Galerstein Gender Center

Menstrual Equity

The October 29 teach-in on Menstrual Equity:  you can watch on YouTube here. 

You can check out Lara Freidenfelds’ book The Modern Period: Menstruation in Twentieth-Century America from the UTD library.

UT Dallas is here for you!

Physical health concerns: Student Health Center

Mental health concerns: Student Counseling Center, @utdcounseling

Distributions and donations: Comet Cupboard, @comet_cupboard

Questions about menstruation and menstrual equity: Student Wellness Center, @healthycomets;

Galerstein Gender Center, @utd_gender_center

Many Comets Menstruate, Period!

Listen to your body and your health care professional to determine what menstrual products work best for you.

Tampons

Step 1: Remove from packaging. If using an applicator, pull out the inner tube.

Step 2: Get in a comfortable position, and insert it into the vagina. Push the applicator in all the way so only the string is hanging out. You can use lube on the applicator or vagina if necessary.

Step 3: When you’re ready to remove it, gently pull the string. Throw away, don’t flush!

Make sure to wash your hands before and after handling menstrual products.

See diagram

Toxic Shock Syndrome (TSS)

What is it? TSS is a rare but serious infection linked to prolonged tampon use. Symptoms include fever, low blood pressure, vomiting, and rashes. Contact a medical professional if you are experiencing these symptoms.

How do I prevent TSS? Change your tampon at least every 8 hours.

Pads

Step 1: Remove any packaging, and place the sticky side on the center of the underwear.

Step 2: If there are wings, remove any backing so the sticky part is exposed. Then, wrap it around the outside of your underwear. This helps it stay put.

Step 3. Change every 4-8 hours. To change, remove it, wrap it up in toilet paper or the original packaging, and throw away. Don’t Flush!

See diagram

Know Your Flow: Color & Consistency

Flow colors: older blood is darker, fresh blood is bright red, light bleeding can be orange, pink, or yellow. Orange menstrual fluid can indicate infection. Consistency can include clots in heavy flow, jelly-like, no clots, or watery/thin during light flow.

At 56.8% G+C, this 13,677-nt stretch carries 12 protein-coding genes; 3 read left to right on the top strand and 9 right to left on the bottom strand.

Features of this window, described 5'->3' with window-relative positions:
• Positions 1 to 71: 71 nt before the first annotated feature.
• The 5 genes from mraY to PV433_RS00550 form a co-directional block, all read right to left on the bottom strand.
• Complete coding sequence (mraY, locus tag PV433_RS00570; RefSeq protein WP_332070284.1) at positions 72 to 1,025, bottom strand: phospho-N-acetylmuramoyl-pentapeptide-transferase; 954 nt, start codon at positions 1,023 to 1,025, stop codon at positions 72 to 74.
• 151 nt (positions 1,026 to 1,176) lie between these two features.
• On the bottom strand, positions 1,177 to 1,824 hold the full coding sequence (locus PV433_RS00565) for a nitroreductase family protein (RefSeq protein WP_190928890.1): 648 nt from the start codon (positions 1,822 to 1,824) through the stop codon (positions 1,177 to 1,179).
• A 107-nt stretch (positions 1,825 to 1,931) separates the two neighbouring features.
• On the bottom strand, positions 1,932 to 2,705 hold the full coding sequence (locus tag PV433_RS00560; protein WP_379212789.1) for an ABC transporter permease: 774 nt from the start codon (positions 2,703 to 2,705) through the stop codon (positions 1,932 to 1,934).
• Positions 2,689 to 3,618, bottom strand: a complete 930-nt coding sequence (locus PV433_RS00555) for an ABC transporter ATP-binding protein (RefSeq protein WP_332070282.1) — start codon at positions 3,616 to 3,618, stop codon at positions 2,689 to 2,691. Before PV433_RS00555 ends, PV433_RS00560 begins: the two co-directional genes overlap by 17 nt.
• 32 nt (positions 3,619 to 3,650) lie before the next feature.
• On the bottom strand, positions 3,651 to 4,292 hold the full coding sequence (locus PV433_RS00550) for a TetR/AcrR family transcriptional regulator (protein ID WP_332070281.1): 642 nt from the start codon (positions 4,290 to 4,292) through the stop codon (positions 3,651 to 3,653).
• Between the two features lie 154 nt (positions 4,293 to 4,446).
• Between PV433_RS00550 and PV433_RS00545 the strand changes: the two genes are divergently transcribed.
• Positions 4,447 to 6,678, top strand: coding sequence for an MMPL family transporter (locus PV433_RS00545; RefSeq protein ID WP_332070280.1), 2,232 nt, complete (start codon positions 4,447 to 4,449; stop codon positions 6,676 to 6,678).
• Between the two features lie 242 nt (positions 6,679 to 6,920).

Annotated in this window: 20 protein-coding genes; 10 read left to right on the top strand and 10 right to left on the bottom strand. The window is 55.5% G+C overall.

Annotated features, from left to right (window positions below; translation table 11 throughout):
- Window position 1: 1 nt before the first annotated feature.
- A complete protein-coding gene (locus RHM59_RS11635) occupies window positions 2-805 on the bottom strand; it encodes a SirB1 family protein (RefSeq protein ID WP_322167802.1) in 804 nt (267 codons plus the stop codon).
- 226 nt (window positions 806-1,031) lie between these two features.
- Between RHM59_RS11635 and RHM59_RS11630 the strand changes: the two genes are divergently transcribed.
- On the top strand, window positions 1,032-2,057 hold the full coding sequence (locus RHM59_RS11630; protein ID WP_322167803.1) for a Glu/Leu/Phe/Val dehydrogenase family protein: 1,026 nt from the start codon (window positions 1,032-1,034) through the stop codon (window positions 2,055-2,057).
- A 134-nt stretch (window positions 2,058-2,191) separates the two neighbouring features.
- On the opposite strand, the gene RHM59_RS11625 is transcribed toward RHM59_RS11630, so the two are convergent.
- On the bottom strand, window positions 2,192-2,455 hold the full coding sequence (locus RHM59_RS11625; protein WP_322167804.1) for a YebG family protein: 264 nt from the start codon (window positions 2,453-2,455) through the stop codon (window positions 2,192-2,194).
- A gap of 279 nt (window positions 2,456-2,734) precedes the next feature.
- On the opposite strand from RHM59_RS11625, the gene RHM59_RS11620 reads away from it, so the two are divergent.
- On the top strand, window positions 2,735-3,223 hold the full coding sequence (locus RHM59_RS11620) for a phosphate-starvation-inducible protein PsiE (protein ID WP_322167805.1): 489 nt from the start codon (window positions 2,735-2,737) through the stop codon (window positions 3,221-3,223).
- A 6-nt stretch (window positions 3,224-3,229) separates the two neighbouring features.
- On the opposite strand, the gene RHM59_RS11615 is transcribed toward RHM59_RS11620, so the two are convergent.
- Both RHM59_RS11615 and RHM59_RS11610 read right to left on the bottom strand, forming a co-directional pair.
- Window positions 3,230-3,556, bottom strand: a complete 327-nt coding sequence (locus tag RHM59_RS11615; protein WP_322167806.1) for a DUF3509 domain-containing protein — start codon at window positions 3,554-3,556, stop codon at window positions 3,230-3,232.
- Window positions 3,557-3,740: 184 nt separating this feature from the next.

1 in 10 people globally have been unable to afford menstrual products during their period.


UTD Sustainability, Menstrual Equity as a Sustainability Issue Menstrual inequity affects social, economic, and environmental components of sustainability at UT Dallas. UN Sustainable Development Goals (SDGs) are the holistic framework for sustainability in which we examine this challenge on our campus. How Can You Help? Donate reusable and single-use menstrual products to the Comet Cupboard! The Comet Cupboard also accepts monetary donations. Period Poverty is a challenge that targets vulnerable communities such as students, low-income and people experiencing homelessness, transgender and nonbinary people, and those who are currently imprisoned. Though poverty overwhelmingly affects menstruators, menstrual products cannot be purchased with food stamps, Medicaid, or health insurance spending accounts (Harris Insights & Analytics). Reusing products, using products for too long, or not using them at all can lead to infection other conditions that will require medical intervention. Lack of menstrual products causes menstrual stress and feeling shame (Harris Insights & Analytics). Mainstream menstrual products – commercial pads and tampons typically made of a blend of pesticide-treated cotton and rayon (wood pulp)— raise both environmental and health concerns (Boroski, Ann). More than 4 in 5 menstruators in the US have either missed class time or know someone who missed class time because they did not have access to period products (Harris Insights & Analytics). 79% of menstruators feel that they need more in-depth education around menstrual health (Harris Insights & Analytics). Anyone and everyone who menstruates needs to be included in discussions and decisions about their own health.



 
Office:
Student Services Building, 4th floor
SSB 4.300
Monday - Friday: 8:00 a.m. – 5:00 p.m.


Contact:
972-883-6555 (phone)
972-883-6558 (fax)
[email protected]
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Address:
The University of Texas at Dallas
Galerstein Gender Center
800 W. Campbell Road, SSB41
Richardson, TX 75080-3021